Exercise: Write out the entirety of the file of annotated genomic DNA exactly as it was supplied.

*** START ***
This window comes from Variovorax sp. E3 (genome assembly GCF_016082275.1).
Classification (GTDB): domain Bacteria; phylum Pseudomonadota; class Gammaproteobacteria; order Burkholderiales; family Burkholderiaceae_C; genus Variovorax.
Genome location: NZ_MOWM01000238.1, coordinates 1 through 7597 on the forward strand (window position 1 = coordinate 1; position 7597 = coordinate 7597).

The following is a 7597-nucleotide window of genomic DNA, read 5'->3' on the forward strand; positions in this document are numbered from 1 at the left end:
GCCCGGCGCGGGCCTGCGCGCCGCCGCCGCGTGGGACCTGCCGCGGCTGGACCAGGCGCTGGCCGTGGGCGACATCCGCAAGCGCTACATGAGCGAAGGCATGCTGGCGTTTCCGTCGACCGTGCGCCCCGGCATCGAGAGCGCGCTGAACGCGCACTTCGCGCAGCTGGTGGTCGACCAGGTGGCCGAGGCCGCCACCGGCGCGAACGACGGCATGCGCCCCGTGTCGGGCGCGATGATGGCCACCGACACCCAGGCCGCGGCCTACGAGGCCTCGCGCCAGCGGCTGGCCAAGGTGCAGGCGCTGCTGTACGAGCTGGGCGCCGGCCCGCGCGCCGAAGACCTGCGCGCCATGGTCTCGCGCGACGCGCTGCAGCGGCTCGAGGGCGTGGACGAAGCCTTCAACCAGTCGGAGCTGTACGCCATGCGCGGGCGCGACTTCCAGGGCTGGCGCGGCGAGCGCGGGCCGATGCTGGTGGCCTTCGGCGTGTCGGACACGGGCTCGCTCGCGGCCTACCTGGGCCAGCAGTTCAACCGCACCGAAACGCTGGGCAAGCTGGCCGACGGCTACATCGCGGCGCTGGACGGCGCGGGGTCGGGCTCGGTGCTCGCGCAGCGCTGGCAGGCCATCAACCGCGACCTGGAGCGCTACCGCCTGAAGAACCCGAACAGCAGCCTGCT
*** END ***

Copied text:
This window comes from Variovorax sp. E3 (genome assembly GCF_016082275.1).
Classification (GTDB): domain Bacteria; phylum Pseudomonadota; class Gammaproteobacteria; order Burkholderiales; family Burkholderiaceae_C; genus Variovorax.
Genome location: NZ_MOWM01000238.1, coordinates 1 through 7597 on the forward strand (window position 1 = coordinate 1; position 7597 = coordinate 7597).

The following is a 7597-nucleotide window of genomic DNA, read 5'->3' on the forward strand; positions in this document are numbered from 1 at the left end:
GCCCGGCGCGGGCCTGCGCGCCGCCGCCGCGTGGGACCTGCCGCGGCTGGACCAGGCGCTGGCCGTGGGCGACATCCGCAAGCGCTACATGAGCGAAGGCATGCTGGCGTTTCCGTCGACCGTGCGCCCCGGCATCGAGAGCGCGCTGAACGCGCACTTCGCGCAGCTGGTGGTCGACCAGGTGGCCGAGGCCGCCACCGGCGCGAACGACGGCATGCGCCCCGTGTCGGGCGCGATGATGGCCACCGACACCCAGGCCGCGGCCTACGAGGCCTCGCGCCAGCGGCTGGCCAAGGTGCAGGCGCTGCTGTACGAGCTGGGCGCCGGCCCGCGCGCCGAAGACCTGCGCGCCATGGTCTCGCGCGACGCGCTGCAGCGGCTCGAGGGCGTGGACGAAGCCTTCAACCAGTCGGAGCTGTACGCCATGCGCGGGCGCGACTTCCAGGGCTGGCGCGGCGAGCGCGGGCCGATGCTGGTGGCCTTCGGCGTGTCGGACACGGGCTCGCTCGCGGCCTACCTGGGCCAGCAGTTCAACCGCACCGAAACGCTGGGCAAGCTGGCCGACGGCTACATCGCGGCGCTGGACGGCGCGGGGTCGGGCTCGGTGCTCGCGCAGCGCTGGCAGGCCATCAACCGCGACCTGGAGCGCTACCGCCTGAAGAACCCGAACAGCAGCCTGCT